In response to the increasingly growing demand, many studies conducted in the phytotherapy arena have tried to identify the plants presenting the best soothing and anti-stress qualities.
Several cooperative trials have shown the significant relaxing properties of lemon balm and demonstrated its superior effectiveness at lower doses when compared to valerian and passion flower – two of the most utilized plants in sedative pharmaceutical applications.
Lemon balm (Melissa officinalis), a member of the mint family, is considered a "calming" herb. It was used in the Middle Ages to reduce stress and anxiety, promote sleep, improve appetite, and ease pain and discomfort associated with digestion (including flatulence and bloating as well as colic). Even before the Middle Ages, lemon balm was steeped in wine to lift the spirits, help heal wounds, and treat venomous insect bites and stings.
In a recent double-blind, placebo-controlled study, 18 healthy volunteers received two separate single doses of a standardized lemon balm extract (300 mg and 600 mg) or placebo for 7 days. The 600 mg dose of lemon balm increased mood and significantly increased calmness and alertness.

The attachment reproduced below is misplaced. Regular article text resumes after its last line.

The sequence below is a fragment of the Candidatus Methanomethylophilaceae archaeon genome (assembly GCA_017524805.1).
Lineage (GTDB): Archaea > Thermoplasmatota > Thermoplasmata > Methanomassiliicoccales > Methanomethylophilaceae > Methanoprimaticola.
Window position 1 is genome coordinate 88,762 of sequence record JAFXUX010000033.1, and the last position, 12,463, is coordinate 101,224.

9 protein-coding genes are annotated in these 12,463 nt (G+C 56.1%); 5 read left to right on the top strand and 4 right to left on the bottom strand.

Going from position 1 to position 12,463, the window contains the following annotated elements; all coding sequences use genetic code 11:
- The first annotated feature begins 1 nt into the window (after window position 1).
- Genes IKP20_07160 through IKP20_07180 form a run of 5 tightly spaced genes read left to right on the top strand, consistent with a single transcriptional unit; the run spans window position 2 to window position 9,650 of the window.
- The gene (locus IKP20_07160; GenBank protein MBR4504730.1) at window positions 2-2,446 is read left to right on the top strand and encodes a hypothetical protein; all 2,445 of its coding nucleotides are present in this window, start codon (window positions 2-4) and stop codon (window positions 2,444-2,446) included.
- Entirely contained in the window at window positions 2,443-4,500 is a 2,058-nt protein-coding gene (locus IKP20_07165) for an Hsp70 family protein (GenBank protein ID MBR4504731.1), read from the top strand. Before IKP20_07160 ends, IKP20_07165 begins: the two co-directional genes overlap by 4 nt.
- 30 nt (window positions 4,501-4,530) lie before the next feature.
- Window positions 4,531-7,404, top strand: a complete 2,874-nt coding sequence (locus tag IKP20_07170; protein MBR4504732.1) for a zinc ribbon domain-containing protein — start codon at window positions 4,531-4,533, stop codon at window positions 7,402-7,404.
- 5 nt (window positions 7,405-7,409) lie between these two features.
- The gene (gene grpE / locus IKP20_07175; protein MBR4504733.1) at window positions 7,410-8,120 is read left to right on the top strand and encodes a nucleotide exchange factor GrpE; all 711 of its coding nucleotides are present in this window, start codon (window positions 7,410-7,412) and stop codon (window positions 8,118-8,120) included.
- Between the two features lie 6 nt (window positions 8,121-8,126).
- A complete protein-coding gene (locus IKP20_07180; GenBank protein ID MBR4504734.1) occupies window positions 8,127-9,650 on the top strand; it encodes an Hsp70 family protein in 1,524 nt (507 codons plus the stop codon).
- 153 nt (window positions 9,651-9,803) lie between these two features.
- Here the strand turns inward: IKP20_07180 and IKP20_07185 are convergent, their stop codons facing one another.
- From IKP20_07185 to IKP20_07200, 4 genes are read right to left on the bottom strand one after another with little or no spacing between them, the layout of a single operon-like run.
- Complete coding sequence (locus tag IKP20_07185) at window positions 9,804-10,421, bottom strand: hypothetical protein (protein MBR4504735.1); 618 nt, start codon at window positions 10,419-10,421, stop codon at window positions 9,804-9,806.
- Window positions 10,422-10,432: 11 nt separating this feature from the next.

Kennedy DO, Little W, Haskell CF, Scholey AB. Anxiolytic effects of a combination of Melissa officinalis and Valeriana officinalis during laboratory induced stress. Phytother Res. 2006;20(2):96-102.
Kennedy DO, Scholey AB, Tildesley NT, Perry EK, Wesnes KA. Attenuation of laboratory-induced stress in humans after acute administration of Melissa officinalis (Lemon Balm). Psychosom Med. 2004 Jul-Aug;66(4):607-13.
Ballard CG, O'Brien JT, Reichelt K, Perry EK. Aromatherapy as a safe and effective treatment for the management of agitation in severe dementia: the results of a double-blind, placebo-controlled trial with Melissa. J Clin Psychiatry. 2002;63(7):553-8.
Patora J, Klimek B. Flavonoids from lemon balm (Melissa officinalis L., Lamiaceae). Acta Pol Pharm. 2002;59(2):139-43.
Muller SF, Klement S. A combination of valerian and lemon balm is effective in the treatment of restlessness and dyssomnia in children. Phytomedicine. 2006;13(6):383-7.
Kennedy DO, Wake G, Savelev S, et al., Modulation of mood and cognitive performance following acute administration of single doses of Melissa officinalis (Lemon balm) with human CNS nicotinic and muscarinic receptor-binding properties. Neuropsychopharmacology. 2003;28(10):1871-81.